There is merit in pursuing the point raised by Rev Brian Kennaway at our meeting with the Parades Commission about bands playing outside churches and asking what the implications might be for republican parades, both those organised by Sinn Fein and their associates and those organised by dissident republican groups.
Republican parades are often organised in rural villages such as Dungiven and in the centre of many of these villages there are Protestant as well as Roman Catholic churches.
Dungiven is a village on the main A6 road between Belfast and Londonderry and the Church of Ireland parish church is on the main street. It was built in 1816 and the present church hall, which is beside it, was opened in May 1996. Just a few weeks later, in July 1996, the hall was burned down in a sectarian arson attack but it was rebuilt and opened in September 1997.
Over the years the village has played host to many republican parades and the most recent march, as recorded on the Parades Commission website, was on Sunday 5 August. It was the 2012 National Hunger Strike Commemoration and Dungiven was probably chosen as it was the birthplace of Kevin Lynch, an INLA hunger striker who died in 1981
The march started at 1.00 pm and proceeded from Foreglen Road along Main Street and Curragh Road to the field. There were 26 republican bands taking part and 15,000 participants were expected to attend the commemoration.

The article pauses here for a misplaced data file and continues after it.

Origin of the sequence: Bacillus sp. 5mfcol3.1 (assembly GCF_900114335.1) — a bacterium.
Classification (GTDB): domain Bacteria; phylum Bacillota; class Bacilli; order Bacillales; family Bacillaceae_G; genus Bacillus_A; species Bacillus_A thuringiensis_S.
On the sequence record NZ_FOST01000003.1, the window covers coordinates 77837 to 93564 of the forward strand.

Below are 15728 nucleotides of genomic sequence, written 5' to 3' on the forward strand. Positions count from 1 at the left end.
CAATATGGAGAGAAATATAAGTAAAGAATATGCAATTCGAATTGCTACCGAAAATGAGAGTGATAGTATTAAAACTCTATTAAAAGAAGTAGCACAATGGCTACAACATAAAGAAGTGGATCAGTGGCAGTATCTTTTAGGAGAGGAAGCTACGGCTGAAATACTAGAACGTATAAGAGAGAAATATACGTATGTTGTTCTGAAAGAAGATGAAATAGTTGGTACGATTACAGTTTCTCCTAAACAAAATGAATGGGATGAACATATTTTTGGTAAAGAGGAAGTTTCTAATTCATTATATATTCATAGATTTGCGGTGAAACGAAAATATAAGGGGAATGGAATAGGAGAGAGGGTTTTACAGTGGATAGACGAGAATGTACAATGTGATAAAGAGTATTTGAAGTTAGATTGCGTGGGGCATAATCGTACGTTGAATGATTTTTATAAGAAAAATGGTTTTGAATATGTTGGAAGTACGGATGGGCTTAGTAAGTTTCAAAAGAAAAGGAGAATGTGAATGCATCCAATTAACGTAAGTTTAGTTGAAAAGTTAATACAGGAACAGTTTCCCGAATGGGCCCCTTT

A simple check with google-map shows that the Sinn Fein parade went past the Church of Ireland. So what was this Sinn Fein march like and what were the 26 bands like as they marched past a Protestant church?
According to the report in the Londonderry Sentinel (10 August):
A crowd estimated to be in excess of ten thousand took part in the march through the County Londonderry town on Saturday afternoon. Marchers and bands from all over Ireland, Scotland and Liverpool were in attendance alongside Sinn Fein members such as Stormont Minister Michelle O'Neill and former East Londonderry MLA Francie Brolly.
Martin McGuinness was there as well as Martina Anderson MEP and other prominent Sinn Fein members such as Cathal O hOisin MLA. The Sinn Fein event also included several people dressed as IRA volunteers and carrying replica AK-47 assault rifles.
There is an official Sinn Fein account of the event on youtube, which runs to 19 minutes, and there are a number of other videos of the event on youtube. I haven't yet had time to look at all of these but even the official Sinn Fein account contains shots of two Sinn Fein cumann banners with IRA men and assault rifles. Moreover several of the bands contain specific references to the Provisional IRA in that they are named after members of that organisation, such as Volunteer Billy Reid and Volunteer Sean McIlvenna.
Brian Kennaway told us that Roman Catholics have a particular view about the sanctity and significance of church buildings, even if they are empty, closed up and locked. Then surely many of those organising and taking part in the Sinn Fein hunger strike commemoration would hold that view. In that case they cannot plead ignorance when they march past a Protestant church with bands playing republican tunes and with depictions of IRA weapons and references to IRA terrorists on the Sinn Fein cumman banners and on the sides of some of the bass drums..
I will be writing to the Parades Commission about this and asking whether they have ever investigated such behaviour by republican groups and republican bands outside a Protestant church.
I will also be raising with the BBC their coverage, or lack of coverage, of what happened in Dungiven.